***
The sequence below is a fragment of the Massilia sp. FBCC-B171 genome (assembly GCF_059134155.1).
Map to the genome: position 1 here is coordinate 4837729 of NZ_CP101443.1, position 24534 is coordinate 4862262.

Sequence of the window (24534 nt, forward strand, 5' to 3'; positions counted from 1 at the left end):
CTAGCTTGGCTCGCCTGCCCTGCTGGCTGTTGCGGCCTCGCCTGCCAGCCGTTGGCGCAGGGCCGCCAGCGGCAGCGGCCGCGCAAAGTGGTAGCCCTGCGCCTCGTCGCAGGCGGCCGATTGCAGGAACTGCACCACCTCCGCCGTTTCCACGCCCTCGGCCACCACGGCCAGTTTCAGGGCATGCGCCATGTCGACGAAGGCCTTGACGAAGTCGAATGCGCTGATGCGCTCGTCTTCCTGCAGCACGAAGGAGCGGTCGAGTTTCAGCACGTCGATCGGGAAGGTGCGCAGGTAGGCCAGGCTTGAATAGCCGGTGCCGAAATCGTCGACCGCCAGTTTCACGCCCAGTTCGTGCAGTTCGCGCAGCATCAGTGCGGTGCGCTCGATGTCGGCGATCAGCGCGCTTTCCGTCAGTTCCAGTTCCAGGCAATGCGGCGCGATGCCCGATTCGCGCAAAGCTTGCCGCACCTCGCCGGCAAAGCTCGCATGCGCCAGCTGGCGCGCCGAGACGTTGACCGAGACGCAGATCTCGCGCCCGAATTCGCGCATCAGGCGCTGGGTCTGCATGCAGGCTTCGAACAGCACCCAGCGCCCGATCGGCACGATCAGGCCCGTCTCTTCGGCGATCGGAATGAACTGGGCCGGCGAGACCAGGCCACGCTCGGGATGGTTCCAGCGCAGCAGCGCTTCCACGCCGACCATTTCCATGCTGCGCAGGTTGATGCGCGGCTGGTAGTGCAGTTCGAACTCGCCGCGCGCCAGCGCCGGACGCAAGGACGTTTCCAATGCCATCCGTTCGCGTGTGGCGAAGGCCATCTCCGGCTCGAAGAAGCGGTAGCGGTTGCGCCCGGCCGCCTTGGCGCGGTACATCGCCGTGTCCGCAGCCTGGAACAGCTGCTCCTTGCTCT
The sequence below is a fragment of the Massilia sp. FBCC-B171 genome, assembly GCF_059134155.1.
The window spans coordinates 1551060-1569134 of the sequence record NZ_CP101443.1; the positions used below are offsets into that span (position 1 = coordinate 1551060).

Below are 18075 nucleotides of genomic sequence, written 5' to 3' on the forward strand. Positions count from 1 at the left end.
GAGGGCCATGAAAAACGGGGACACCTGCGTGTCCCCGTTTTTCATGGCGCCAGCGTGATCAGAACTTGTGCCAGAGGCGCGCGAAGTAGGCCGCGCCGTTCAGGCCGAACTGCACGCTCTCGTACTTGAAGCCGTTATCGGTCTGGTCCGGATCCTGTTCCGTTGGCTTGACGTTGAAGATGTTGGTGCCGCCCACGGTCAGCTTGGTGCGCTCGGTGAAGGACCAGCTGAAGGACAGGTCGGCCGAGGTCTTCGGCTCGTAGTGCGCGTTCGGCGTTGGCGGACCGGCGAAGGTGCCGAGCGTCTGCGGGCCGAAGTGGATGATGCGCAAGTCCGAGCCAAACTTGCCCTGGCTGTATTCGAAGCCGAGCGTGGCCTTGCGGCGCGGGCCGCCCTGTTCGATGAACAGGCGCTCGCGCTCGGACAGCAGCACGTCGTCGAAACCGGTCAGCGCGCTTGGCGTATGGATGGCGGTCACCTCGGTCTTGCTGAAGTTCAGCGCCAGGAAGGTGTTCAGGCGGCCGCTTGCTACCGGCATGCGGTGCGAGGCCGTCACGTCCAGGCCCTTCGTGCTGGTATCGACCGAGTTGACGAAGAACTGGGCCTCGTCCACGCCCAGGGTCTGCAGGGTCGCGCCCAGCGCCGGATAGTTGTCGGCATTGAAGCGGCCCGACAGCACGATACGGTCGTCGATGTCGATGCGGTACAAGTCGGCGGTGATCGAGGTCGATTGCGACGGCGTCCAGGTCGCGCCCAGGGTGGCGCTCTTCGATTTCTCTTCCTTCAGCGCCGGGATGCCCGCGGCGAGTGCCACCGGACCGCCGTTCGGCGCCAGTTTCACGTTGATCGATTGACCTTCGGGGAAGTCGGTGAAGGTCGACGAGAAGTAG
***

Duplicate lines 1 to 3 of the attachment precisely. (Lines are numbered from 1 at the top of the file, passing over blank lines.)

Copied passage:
The sequence below is a fragment of the Massilia sp. FBCC-B171 genome (assembly GCF_059134155.1).
Map to the genome: position 1 here is coordinate 4837729 of NZ_CP101443.1, position 24534 is coordinate 4862262.

Sequence of the window (24534 nt, forward strand, 5' to 3'; positions counted from 1 at the left end):